d) Occasionally Acrobat will put a line break in the middle of your CF variable. You can find these later during debugging, and/or quickly eyeball the FDF file and look for line breaks in the middle of a variable. The line break will also be escaped with a '\' preceding the break. Remove the line break and the \. You can also double-check that there are no stray # signs while you're at it. If you have a large FDF, it's easier to fix this during debug since CF will tell you the exact line number of the error.

5) After you save the modified FDF file, you're ready for the CF part. It's pretty simple and there are probably several ways to do it.

Here's what I've done. You have your action template (or whatever), say act_returnPDF.cfm. First you want to make sure that the action which runs this template won't generate any other content besides the FDF file (so no other headers/footers/etc). Avoid white space too. A leading blank line or any other content in the results will screw things up.

6) In your action template, perform your query that returns the variable names you've used in the PDF/FDF templates, or otherwise assign values to the variables.

7) FDF uses the parenthesis characters as delimiters (see step 4c, above). If any of your content may have '(' or ')' in it, you need to escape these using '\' in front of them. See the sample code for an example.

8) Then, you basically just CFINCLUDE the FDF file. Any CFML and all CF variables are interpreted by CF and replaced with data. Since you want to send the FDF file to the browser as an FDF (not text/html), you can use CFCONTENT to return the output. Here's an actual example (also see the sample code below for a more complete example):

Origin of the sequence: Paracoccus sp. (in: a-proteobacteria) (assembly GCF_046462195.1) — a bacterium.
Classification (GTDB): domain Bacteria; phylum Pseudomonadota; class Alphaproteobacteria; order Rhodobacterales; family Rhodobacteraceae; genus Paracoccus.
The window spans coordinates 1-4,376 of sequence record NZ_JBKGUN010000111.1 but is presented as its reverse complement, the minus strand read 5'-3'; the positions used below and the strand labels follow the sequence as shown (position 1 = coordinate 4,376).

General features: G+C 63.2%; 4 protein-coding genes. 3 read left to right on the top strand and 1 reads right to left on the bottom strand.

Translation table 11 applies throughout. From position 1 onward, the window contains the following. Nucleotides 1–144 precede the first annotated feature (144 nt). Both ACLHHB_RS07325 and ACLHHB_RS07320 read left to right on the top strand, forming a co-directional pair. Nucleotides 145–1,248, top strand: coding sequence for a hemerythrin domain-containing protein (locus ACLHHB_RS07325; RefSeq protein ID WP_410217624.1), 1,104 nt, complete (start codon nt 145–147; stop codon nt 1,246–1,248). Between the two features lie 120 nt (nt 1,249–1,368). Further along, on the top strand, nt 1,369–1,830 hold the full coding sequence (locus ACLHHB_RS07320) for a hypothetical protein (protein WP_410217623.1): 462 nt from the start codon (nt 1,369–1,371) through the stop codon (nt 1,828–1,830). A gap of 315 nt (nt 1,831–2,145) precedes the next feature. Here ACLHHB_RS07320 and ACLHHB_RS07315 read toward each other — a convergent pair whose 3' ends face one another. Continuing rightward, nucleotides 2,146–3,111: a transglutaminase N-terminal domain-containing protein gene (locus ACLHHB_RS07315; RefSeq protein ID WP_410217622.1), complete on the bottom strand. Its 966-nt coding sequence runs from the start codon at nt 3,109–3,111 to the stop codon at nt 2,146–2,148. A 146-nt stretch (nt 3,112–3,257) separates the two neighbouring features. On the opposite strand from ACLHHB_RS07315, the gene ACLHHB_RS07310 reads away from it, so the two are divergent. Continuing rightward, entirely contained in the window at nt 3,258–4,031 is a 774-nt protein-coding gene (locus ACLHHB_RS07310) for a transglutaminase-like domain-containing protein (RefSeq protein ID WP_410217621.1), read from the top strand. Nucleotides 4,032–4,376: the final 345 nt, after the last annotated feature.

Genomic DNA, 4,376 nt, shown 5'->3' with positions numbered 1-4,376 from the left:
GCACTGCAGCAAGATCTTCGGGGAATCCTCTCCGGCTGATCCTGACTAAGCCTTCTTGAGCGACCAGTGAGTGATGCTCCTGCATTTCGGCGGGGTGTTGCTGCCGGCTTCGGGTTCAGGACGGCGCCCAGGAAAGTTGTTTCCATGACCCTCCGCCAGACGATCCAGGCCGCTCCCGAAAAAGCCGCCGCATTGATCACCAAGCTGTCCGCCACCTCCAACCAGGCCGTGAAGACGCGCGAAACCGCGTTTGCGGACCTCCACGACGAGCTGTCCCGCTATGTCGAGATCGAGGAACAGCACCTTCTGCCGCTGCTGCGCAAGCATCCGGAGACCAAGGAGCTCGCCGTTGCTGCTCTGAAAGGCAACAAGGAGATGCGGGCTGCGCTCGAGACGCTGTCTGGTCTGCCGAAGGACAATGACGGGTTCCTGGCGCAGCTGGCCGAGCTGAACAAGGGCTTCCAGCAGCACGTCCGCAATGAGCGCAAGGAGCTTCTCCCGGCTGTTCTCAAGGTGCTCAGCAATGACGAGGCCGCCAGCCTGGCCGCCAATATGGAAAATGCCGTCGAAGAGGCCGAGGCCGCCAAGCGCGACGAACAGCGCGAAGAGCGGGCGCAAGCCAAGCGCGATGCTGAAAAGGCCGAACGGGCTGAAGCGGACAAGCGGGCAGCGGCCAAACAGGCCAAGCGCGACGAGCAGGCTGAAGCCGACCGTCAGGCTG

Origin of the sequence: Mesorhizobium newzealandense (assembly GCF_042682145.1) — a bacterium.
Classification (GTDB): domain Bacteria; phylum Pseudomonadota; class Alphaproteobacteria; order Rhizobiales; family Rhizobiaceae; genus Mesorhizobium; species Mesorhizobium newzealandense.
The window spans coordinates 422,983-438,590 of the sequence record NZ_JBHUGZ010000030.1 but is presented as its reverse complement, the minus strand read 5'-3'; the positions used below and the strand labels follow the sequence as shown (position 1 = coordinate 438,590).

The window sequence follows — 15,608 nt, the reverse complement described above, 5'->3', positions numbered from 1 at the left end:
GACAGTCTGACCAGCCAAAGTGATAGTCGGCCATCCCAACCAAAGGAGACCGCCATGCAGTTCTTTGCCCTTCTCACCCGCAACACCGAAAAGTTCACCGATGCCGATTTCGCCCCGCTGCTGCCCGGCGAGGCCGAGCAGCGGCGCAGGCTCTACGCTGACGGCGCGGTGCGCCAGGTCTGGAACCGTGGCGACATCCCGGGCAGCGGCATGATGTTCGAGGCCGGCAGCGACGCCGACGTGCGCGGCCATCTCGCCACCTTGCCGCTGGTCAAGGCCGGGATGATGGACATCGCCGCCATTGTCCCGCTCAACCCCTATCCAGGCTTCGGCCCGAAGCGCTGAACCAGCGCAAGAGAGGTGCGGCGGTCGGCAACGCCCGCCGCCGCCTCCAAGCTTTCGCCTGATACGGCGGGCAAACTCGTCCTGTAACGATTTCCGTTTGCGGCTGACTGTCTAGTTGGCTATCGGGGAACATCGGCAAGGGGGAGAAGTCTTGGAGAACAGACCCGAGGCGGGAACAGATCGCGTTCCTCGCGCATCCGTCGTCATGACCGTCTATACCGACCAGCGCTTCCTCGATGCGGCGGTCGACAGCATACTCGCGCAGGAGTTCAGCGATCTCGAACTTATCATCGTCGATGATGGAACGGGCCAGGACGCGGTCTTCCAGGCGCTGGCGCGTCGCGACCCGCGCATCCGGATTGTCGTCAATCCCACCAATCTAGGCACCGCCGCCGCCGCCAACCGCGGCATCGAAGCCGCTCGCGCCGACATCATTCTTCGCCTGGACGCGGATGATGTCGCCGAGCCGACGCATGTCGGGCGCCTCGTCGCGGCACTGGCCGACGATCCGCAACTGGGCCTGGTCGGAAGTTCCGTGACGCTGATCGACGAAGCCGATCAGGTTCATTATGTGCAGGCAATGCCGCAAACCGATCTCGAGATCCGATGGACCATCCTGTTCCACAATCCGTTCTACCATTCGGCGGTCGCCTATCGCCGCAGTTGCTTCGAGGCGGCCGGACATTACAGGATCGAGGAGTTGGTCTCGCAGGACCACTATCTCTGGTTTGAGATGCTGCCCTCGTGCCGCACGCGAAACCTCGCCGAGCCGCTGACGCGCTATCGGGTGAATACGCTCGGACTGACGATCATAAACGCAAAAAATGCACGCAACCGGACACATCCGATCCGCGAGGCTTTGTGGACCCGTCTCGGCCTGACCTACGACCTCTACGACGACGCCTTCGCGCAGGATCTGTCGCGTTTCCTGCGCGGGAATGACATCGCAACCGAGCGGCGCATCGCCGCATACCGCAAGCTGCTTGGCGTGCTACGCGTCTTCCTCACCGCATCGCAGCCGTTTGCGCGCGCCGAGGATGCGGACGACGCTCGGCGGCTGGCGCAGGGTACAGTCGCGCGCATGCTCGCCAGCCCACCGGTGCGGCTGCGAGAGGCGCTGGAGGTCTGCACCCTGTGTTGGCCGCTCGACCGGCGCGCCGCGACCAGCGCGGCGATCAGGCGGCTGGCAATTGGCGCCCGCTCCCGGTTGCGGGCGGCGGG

<CFHEADER NAME="Content-Disposition" VALUE="inline; filename=myForm.fdf">
<CFCONTENT TYPE="application/vnd.fdf">

The CFHEADER line sets the file name that will be sent (so IE knows it's an FDF file), while the CFCONTENT makes sure Netscape knows what to do (since it uses the MIME type like a good little browser should).

Note: To debug, comment out, or otherwise exclude, the CFHEADER and CFCONTENT tags. This will allow you to see the raw FDF file being returned, and will show any CF errors that might be thrown. Make sure you get a "clean" FDF file being returned before continuing. A clean FDF file will start with '%FDF' and end with '%%EOF'.

9) Then it gets a touch complicated to follow the flow. When the browser sees the FDF file type, it runs Acrobat (full or Reader) which opens the FDF file and sees the /F switch and the URL to the PDF template. Acrobat then requests the PDF file via that URL. Once Acrobat retrieves the template PDF, it performs the field substitutions, replacing the defined form fields in the PDF with the data that is specified in the FDF. The result is a PDF file with the data dynamically populated.